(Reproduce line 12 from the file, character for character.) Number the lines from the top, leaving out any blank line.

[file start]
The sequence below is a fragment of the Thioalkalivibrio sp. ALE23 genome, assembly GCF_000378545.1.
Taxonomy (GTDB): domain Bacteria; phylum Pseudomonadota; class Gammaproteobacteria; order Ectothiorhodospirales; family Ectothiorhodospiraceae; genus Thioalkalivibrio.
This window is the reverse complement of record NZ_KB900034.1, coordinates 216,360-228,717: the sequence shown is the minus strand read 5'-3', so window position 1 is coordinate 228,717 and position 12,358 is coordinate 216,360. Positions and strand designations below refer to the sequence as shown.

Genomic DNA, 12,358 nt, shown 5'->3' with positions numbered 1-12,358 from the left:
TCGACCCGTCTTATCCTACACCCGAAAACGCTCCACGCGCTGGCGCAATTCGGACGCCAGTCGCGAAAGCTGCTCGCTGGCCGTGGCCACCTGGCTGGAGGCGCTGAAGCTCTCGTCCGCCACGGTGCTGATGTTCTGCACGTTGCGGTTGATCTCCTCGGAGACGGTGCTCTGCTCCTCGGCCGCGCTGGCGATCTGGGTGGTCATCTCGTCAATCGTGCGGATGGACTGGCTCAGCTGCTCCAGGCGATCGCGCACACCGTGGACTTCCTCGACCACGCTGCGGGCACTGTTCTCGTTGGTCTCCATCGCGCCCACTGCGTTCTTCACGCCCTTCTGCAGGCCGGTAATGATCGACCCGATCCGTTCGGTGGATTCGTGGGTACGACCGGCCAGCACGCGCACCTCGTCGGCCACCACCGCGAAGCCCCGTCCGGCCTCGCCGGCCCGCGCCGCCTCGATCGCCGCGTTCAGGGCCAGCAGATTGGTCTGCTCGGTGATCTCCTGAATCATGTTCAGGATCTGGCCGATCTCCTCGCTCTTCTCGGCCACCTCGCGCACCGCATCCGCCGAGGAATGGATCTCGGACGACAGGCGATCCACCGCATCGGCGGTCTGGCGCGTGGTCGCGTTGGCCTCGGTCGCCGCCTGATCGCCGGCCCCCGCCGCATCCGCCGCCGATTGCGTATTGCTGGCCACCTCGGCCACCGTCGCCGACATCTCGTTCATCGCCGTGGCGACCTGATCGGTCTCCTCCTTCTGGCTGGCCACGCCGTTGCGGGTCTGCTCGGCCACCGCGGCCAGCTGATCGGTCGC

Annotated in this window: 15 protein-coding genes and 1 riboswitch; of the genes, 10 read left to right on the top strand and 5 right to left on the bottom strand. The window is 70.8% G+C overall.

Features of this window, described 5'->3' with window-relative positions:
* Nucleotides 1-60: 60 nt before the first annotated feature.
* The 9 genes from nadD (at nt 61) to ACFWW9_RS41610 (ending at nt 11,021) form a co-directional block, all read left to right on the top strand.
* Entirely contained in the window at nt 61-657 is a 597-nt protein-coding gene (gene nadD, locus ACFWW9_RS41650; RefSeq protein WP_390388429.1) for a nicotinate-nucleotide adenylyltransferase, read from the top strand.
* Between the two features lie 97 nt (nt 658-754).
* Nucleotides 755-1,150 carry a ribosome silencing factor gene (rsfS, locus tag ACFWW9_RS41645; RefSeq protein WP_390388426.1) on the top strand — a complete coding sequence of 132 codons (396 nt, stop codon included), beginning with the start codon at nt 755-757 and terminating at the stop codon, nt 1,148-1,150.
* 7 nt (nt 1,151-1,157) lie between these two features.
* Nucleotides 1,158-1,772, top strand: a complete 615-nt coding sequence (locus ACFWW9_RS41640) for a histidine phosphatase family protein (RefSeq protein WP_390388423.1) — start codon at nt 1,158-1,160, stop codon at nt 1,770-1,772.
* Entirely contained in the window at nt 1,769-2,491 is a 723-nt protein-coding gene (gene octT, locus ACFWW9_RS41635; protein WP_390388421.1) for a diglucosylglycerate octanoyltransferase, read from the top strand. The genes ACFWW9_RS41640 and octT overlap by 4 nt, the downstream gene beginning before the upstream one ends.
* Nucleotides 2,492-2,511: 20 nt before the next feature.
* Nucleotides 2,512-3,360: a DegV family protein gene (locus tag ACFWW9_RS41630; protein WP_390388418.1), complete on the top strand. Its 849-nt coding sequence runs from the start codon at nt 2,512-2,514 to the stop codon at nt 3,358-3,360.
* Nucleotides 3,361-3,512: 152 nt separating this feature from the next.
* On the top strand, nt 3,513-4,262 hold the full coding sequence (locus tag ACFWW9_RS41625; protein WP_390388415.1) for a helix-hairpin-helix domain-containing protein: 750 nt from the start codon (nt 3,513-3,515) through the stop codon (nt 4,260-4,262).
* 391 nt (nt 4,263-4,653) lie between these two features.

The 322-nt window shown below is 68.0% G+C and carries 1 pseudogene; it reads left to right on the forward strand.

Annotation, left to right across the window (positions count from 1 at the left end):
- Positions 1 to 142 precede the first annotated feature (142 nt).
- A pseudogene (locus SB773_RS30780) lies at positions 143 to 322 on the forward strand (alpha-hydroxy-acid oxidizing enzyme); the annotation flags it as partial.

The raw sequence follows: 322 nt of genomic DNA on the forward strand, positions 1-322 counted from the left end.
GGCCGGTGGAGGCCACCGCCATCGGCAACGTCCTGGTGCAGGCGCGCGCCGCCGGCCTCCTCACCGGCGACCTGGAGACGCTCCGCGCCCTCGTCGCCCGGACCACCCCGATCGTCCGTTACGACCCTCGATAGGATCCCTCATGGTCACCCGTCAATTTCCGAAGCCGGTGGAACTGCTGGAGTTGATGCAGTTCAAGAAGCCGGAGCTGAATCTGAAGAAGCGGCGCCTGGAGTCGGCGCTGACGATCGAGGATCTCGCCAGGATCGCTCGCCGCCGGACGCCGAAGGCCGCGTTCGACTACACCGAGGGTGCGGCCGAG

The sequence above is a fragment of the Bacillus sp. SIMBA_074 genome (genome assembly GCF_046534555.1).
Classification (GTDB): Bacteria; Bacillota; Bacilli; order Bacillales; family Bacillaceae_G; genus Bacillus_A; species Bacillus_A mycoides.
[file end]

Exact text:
* Nucleotides 755-1,150 carry a ribosome silencing factor gene (rsfS, locus tag ACFWW9_RS41645; RefSeq protein WP_390388426.1) on the top strand — a complete coding sequence of 132 codons (396 nt, stop codon included), beginning with the start codon at nt 755-757 and terminating at the stop codon, nt 1,148-1,150.